The strange dichotomy that was my mother has haunted me all my life, but in many ways I am the living legacy of all my mother was, and all that my grandmother was too.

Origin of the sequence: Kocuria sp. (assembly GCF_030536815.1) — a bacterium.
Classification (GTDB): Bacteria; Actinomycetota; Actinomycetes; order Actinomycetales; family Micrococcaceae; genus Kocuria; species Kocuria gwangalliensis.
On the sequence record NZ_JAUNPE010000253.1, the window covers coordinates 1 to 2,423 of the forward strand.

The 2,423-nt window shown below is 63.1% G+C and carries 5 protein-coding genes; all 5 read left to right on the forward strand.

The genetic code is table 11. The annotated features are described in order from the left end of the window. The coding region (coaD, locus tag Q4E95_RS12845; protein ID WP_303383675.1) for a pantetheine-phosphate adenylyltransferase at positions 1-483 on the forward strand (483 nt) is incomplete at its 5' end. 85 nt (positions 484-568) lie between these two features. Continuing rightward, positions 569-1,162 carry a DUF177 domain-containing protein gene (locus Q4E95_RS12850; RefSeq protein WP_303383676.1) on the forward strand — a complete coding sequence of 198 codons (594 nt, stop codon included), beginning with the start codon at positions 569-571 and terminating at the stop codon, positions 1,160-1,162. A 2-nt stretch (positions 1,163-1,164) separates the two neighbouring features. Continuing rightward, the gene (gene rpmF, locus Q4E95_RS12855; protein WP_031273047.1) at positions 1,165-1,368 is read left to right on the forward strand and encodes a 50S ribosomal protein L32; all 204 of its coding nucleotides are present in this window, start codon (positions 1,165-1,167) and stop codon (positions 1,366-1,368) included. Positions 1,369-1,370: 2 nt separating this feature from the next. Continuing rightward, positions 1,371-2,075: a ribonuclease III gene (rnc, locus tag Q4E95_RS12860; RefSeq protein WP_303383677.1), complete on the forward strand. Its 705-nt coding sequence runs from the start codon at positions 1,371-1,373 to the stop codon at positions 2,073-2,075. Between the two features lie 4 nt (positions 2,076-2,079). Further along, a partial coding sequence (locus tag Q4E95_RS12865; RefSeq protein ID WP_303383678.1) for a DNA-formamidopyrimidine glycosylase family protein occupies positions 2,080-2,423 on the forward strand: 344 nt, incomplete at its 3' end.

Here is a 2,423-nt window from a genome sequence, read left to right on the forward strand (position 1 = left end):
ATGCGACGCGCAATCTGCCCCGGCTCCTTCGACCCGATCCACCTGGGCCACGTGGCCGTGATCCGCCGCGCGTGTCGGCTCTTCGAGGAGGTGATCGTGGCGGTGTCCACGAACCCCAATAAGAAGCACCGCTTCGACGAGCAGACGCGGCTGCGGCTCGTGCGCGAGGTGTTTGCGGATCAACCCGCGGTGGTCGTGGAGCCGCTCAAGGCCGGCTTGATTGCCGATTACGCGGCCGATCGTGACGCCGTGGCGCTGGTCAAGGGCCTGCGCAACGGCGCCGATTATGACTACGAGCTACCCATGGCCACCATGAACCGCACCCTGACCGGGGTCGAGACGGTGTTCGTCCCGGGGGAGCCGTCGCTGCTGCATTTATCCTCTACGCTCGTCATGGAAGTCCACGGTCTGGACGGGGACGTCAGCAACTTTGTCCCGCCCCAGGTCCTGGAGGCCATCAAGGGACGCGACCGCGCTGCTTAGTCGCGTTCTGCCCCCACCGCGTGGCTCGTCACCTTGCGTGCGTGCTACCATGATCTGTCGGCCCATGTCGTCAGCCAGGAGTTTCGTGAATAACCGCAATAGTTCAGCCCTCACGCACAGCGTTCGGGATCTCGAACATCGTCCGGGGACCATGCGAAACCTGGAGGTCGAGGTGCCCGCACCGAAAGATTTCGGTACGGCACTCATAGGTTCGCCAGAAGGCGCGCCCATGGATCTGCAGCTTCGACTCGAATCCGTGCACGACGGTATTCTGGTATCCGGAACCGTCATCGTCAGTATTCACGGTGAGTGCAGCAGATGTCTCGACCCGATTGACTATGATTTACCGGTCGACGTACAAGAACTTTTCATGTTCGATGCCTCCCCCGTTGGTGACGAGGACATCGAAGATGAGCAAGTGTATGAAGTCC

My grandmother, born right before the turn of the century into a poor rural family, knew a respectable woman must work from dawn to dusk if she expected to have a good life. Mother came of age in the depression and her image of herself varied strongly with the reality of the person she became. Both of them were pioneer women and my grandmother held to that image even though she had to support her family for a time. She knew that women, the weaker sex, required a husband, so she married and buried three of them. My mother was steel, inside a silk glove, but she believed herself to be more of a wildwood flower. My generation burned their bras and talked about free love, disdaining the materialism that our parents and grandparents struggled so hard to provide for us. Through all generations the tremendous magnitude of the relationship between mother and daughter continues to drive women crazy. We want to please, we want them to be proud of us, but at the same time we hate the part of ourselves that desires that approval. At least that is the way it is with strong women. I don’t really know about relationships between mothers and daughters that are of a compliant mindset. I’m not even sure they actually exist. For years I thought that my father was the boss in our house. I thought that because my mother told him he was with such skill and adroitness that I think she believed it herself at times. Perhaps the women who appear to be frail flowers are actually just cleverer than I. They don’t feel the need to prove anything, so they get their carpets shampooed and the chicken’s heads chopped off without having to compromise any parts of themselves. If that’s true, don’t tell me, just let my daughter know in private and maybe she won’t have to work as hard as I have.